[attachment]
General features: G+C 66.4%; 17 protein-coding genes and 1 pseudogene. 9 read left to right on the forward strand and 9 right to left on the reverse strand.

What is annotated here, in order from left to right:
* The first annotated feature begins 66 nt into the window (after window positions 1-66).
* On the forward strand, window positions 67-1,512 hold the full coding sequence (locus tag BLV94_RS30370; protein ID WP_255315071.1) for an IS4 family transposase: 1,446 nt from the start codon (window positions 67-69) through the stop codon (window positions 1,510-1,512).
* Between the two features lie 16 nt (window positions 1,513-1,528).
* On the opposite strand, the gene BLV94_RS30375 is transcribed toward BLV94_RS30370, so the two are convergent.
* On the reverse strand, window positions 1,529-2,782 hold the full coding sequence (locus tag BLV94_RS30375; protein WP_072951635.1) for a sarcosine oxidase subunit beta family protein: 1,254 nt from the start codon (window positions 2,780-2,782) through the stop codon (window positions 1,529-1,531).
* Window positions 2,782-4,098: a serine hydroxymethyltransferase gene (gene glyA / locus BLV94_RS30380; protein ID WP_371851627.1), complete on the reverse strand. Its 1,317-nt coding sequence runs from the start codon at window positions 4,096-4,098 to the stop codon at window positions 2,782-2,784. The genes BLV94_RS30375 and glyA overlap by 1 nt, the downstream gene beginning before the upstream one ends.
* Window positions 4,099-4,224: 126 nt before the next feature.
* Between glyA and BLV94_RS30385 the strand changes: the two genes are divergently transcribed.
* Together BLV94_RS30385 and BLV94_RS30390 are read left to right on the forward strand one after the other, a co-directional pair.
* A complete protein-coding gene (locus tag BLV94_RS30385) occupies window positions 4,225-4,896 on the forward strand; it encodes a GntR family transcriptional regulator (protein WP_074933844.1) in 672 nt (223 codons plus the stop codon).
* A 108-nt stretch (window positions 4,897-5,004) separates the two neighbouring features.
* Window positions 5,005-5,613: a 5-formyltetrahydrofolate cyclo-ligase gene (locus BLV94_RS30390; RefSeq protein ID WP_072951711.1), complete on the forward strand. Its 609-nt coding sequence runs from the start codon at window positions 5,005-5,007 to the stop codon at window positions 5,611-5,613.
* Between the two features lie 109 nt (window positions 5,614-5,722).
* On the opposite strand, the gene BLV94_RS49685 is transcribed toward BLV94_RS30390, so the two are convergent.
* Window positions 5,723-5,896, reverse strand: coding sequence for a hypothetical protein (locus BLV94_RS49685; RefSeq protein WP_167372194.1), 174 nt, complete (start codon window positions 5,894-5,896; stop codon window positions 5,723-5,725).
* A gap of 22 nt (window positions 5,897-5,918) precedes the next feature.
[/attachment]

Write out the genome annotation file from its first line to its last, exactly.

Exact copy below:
General features: G+C 66.4%; 17 protein-coding genes and 1 pseudogene. 9 read left to right on the forward strand and 9 right to left on the reverse strand.

What is annotated here, in order from left to right:
* The first annotated feature begins 66 nt into the window (after window positions 1-66).
* On the forward strand, window positions 67-1,512 hold the full coding sequence (locus tag BLV94_RS30370; protein ID WP_255315071.1) for an IS4 family transposase: 1,446 nt from the start codon (window positions 67-69) through the stop codon (window positions 1,510-1,512).
* Between the two features lie 16 nt (window positions 1,513-1,528).
* On the opposite strand, the gene BLV94_RS30375 is transcribed toward BLV94_RS30370, so the two are convergent.
* On the reverse strand, window positions 1,529-2,782 hold the full coding sequence (locus tag BLV94_RS30375; protein WP_072951635.1) for a sarcosine oxidase subunit beta family protein: 1,254 nt from the start codon (window positions 2,780-2,782) through the stop codon (window positions 1,529-1,531).
* Window positions 2,782-4,098: a serine hydroxymethyltransferase gene (gene glyA / locus BLV94_RS30380; protein ID WP_371851627.1), complete on the reverse strand. Its 1,317-nt coding sequence runs from the start codon at window positions 4,096-4,098 to the stop codon at window positions 2,782-2,784. The genes BLV94_RS30375 and glyA overlap by 1 nt, the downstream gene beginning before the upstream one ends.
* Window positions 4,099-4,224: 126 nt before the next feature.
* Between glyA and BLV94_RS30385 the strand changes: the two genes are divergently transcribed.
* Together BLV94_RS30385 and BLV94_RS30390 are read left to right on the forward strand one after the other, a co-directional pair.
* A complete protein-coding gene (locus tag BLV94_RS30385) occupies window positions 4,225-4,896 on the forward strand; it encodes a GntR family transcriptional regulator (protein WP_074933844.1) in 672 nt (223 codons plus the stop codon).
* A 108-nt stretch (window positions 4,897-5,004) separates the two neighbouring features.
* Window positions 5,005-5,613: a 5-formyltetrahydrofolate cyclo-ligase gene (locus BLV94_RS30390; RefSeq protein ID WP_072951711.1), complete on the forward strand. Its 609-nt coding sequence runs from the start codon at window positions 5,005-5,007 to the stop codon at window positions 5,611-5,613.
* Between the two features lie 109 nt (window positions 5,614-5,722).
* On the opposite strand, the gene BLV94_RS49685 is transcribed toward BLV94_RS30390, so the two are convergent.
* Window positions 5,723-5,896, reverse strand: coding sequence for a hypothetical protein (locus BLV94_RS49685; RefSeq protein WP_167372194.1), 174 nt, complete (start codon window positions 5,894-5,896; stop codon window positions 5,723-5,725).
* A gap of 22 nt (window positions 5,897-5,918) precedes the next feature.